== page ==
Meanwhile, Capriles’ casa por casa (house by house) tour across several states remained largely under the press radar, even in opposition outlets. However, despite lacking the international spotlight enjoyed by Chavez, the Capriles campaign website revealed a frantic schedule of campaign appearances crisscrossing the country, largely in poor neighborhoods that were traditionally pro-Chavez strongholds. Whether speaking to impoverished communities about the lack of basic services and quality jobs or pledging to indigenous leaders that his government (especially the armed forces) would defend their human rights, the site depicted an unexpectedly warm reception. Capriles' stop in Chavez's birthplace, Barinas, for example, raised some eyebrows among the opposition.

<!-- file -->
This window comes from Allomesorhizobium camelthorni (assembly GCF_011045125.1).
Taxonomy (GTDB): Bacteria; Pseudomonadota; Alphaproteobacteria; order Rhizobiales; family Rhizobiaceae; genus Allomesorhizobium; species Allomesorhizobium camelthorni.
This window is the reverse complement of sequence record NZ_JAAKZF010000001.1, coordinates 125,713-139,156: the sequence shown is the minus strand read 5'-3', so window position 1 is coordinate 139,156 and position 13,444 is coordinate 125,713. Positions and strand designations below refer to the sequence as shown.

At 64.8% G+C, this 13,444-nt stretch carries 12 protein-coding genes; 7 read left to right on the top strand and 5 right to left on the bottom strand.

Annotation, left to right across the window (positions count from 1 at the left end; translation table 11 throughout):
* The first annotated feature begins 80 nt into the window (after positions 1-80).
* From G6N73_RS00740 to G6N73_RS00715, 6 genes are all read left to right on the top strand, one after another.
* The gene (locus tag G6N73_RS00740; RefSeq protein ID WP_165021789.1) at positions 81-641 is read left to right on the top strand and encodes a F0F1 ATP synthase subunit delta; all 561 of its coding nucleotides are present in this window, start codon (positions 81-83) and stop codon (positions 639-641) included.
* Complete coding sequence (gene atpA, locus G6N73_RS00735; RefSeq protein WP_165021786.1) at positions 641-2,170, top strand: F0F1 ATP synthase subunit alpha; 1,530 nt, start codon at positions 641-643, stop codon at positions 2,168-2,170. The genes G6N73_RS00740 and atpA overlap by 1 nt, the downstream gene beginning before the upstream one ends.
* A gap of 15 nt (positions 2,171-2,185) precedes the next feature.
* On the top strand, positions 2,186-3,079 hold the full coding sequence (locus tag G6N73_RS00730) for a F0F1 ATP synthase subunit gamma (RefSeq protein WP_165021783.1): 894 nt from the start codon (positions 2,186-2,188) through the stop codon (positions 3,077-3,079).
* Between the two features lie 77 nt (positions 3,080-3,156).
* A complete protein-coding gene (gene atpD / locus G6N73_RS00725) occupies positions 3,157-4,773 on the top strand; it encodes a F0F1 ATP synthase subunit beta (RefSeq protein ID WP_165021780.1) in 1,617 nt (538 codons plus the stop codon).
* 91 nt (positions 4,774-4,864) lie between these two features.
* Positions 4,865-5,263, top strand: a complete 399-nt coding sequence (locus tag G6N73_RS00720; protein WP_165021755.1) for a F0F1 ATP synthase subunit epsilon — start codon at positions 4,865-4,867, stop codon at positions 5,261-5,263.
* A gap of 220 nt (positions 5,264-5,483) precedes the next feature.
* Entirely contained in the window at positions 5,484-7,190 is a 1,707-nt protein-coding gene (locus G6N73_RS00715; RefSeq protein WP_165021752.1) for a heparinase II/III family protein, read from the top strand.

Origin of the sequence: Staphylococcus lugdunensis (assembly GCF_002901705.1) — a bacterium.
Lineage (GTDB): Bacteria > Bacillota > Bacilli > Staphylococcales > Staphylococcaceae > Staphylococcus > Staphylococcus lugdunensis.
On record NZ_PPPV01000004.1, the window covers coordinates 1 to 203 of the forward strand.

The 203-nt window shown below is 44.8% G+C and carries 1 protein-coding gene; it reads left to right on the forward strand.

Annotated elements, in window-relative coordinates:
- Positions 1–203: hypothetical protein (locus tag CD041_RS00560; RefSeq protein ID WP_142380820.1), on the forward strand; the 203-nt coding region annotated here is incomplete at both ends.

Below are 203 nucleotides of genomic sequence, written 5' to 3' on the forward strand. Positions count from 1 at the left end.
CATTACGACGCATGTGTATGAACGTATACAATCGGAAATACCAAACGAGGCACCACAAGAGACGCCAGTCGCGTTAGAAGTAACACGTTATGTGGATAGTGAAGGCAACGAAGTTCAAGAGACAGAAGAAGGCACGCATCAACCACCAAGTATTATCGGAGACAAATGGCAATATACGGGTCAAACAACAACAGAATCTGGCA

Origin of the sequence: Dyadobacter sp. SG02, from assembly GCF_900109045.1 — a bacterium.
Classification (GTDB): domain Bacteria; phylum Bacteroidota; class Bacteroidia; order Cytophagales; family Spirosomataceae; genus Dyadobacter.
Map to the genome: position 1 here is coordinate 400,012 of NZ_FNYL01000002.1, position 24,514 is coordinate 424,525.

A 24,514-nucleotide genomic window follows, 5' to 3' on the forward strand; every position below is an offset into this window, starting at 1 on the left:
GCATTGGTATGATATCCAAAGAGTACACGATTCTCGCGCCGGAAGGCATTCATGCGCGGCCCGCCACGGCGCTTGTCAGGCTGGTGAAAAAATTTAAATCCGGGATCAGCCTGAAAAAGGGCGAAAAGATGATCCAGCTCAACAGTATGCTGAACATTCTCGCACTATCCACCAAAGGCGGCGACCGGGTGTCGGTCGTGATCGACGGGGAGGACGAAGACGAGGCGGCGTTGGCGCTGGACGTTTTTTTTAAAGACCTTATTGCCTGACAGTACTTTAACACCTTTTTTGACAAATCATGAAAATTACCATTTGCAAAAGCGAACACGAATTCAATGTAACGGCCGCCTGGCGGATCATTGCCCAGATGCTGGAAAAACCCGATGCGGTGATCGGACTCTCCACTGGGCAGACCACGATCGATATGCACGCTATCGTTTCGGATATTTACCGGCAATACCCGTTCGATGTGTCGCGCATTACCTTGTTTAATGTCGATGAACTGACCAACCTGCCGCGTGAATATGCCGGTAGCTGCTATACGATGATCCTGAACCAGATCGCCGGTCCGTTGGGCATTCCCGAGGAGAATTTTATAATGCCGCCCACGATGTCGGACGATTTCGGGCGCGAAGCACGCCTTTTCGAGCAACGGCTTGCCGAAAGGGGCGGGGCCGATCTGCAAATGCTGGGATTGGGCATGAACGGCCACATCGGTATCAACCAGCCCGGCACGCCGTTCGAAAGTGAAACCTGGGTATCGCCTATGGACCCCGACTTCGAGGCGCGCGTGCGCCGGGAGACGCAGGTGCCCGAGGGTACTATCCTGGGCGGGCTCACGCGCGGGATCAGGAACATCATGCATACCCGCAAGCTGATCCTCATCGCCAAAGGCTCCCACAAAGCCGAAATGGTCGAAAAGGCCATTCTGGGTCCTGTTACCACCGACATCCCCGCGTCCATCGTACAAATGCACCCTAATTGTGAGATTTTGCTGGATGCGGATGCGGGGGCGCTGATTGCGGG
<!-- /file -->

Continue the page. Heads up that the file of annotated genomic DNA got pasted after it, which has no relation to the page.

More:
The messaging and calendar found on the Capriles' site reveals a campaign directed not at the news media hungry for headlines, but at Chavez's core supporters--the lower class that may not buy newspapers or watch TV news programs. The strategy of targeting individual voters rather than the media could allow the opposition to gain traction among undecided voters and disillusioned Chavez supporters needed to win. Previous candidates, by focusing on anti-Chavez rhetoric, only talked past those voters. Whether or not this new strategy works, it appears to have caught the attention of the Chavez regime, as President Chavez and the state media relentlessly smear Capriles, boast of insurmountably leads in the polls, and--seemingly--co-opt opposition campaign themes.